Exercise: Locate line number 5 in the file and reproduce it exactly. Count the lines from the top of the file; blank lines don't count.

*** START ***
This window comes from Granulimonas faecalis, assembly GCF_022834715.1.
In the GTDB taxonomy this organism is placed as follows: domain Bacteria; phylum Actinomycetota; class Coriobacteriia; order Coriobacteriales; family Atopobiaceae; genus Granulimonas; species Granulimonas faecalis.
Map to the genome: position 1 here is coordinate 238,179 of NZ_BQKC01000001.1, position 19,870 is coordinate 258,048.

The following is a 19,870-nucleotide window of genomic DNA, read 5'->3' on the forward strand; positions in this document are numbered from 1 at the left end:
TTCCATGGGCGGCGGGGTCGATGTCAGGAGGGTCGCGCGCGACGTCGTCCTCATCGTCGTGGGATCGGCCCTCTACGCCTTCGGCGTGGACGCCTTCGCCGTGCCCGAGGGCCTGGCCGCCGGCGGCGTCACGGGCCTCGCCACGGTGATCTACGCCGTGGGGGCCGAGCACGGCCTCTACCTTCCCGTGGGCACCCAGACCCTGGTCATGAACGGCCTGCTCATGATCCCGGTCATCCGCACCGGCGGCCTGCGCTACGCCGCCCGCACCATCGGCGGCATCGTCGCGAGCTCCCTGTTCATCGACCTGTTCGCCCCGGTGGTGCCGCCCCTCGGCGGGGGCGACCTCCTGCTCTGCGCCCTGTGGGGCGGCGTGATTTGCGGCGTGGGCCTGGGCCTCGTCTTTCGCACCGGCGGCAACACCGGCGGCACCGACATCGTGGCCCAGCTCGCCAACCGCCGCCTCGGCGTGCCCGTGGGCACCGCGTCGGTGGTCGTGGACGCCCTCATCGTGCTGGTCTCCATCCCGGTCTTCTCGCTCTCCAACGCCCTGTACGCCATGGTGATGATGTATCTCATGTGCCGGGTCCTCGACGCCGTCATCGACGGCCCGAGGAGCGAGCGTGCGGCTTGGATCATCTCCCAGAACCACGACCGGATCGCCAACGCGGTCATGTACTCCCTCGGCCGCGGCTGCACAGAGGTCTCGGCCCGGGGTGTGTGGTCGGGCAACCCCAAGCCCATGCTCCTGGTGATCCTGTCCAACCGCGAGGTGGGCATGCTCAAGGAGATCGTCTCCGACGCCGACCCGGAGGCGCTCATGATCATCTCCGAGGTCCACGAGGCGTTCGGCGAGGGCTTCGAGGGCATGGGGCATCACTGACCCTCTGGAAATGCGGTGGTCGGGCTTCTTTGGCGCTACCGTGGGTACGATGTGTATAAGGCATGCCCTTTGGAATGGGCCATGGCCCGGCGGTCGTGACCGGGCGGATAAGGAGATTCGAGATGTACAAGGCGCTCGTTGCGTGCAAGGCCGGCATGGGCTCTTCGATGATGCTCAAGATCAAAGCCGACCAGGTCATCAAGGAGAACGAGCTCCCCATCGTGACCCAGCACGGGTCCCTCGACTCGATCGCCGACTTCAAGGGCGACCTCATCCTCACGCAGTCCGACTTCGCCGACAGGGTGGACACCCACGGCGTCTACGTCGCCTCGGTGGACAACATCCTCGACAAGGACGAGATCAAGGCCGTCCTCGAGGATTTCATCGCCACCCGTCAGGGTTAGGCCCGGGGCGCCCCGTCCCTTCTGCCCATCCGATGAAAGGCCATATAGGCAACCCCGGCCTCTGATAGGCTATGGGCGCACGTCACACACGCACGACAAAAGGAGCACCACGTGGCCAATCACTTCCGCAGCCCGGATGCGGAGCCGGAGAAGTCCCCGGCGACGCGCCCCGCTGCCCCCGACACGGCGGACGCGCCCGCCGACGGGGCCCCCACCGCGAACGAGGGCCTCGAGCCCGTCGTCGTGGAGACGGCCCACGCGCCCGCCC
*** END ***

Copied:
TTCCATGGGCGGCGGGGTCGATGTCAGGAGGGTCGCGCGCGACGTCGTCCTCATCGTCGTGGGATCGGCCCTCTACGCCTTCGGCGTGGACGCCTTCGCCGTGCCCGAGGGCCTGGCCGCCGGCGGCGTCACGGGCCTCGCCACGGTGATCTACGCCGTGGGGGCCGAGCACGGCCTCTACCTTCCCGTGGGCACCCAGACCCTGGTCATGAACGGCCTGCTCATGATCCCGGTCATCCGCACCGGCGGCCTGCGCTACGCCGCCCGCACCATCGGCGGCATCGTCGCGAGCTCCCTGTTCATCGACCTGTTCGCCCCGGTGGTGCCGCCCCTCGGCGGGGGCGACCTCCTGCTCTGCGCCCTGTGGGGCGGCGTGATTTGCGGCGTGGGCCTGGGCCTCGTCTTTCGCACCGGCGGCAACACCGGCGGCACCGACATCGTGGCCCAGCTCGCCAACCGCCGCCTCGGCGTGCCCGTGGGCACCGCGTCGGTGGTCGTGGACGCCCTCATCGTGCTGGTCTCCATCCCGGTCTTCTCGCTCTCCAACGCCCTGTACGCCATGGTGATGATGTATCTCATGTGCCGGGTCCTCGACGCCGTCATCGACGGCCCGAGGAGCGAGCGTGCGGCTTGGATCATCTCCCAGAACCACGACCGGATCGCCAACGCGGTCATGTACTCCCTCGGCCGCGGCTGCACAGAGGTCTCGGCCCGGGGTGTGTGGTCGGGCAACCCCAAGCCCATGCTCCTGGTGATCCTGTCCAACCGCGAGGTGGGCATGCTCAAGGAGATCGTCTCCGACGCCGACCCGGAGGCGCTCATGATCATCTCCGAGGTCCACGAGGCGTTCGGCGAGGGCTTCGAGGGCATGGGGCATCACTGACCCTCTGGAAATGCGGTGGTCGGGCTTCTTTGGCGCTACCGTGGGTACGATGTGTATAAGGCATGCCCTTTGGAATGGGCCATGGCCCGGCGGTCGTGACCGGGCGGATAAGGAGATTCGAGATGTACAAGGCGCTCGTTGCGTGCAAGGCCGGCATGGGCTCTTCGATGATGCTCAAGATCAAAGCCGACCAGGTCATCAAGGAGAACGAGCTCCCCATCGTGACCCAGCACGGGTCCCTCGACTCGATCGCCGACTTCAAGGGCGACCTCATCCTCACGCAGTCCGACTTCGCCGACAGGGTGGACACCCACGGCGTCTACGTCGCCTCGGTGGACAACATCCTCGACAAGGACGAGATCAAGGCCGTCCTCGAGGATTTCATCGCCACCCGTCAGGGTTAGGCCCGGGGCGCCCCGTCCCTTCTGCCCATCCGATGAAAGGCCATATAGGCAACCCCGGCCTCTGATAGGCTATGGGCGCACGTCACACACGCACGACAAAAGGAGCACCACGTGGCCAATCACTTCCGCAGCCCGGATGCGGAGCCGGAGAAGTCCCCGGCGACGCGCCCCGCTGCCCCCGACACGGCGGACGCGCCCGCCGACGGGGCCCCCACCGCGAACGAGGGCCTCGAGCCCGTCGTCGTGGAGACGGCCCACGCGCCCGCCC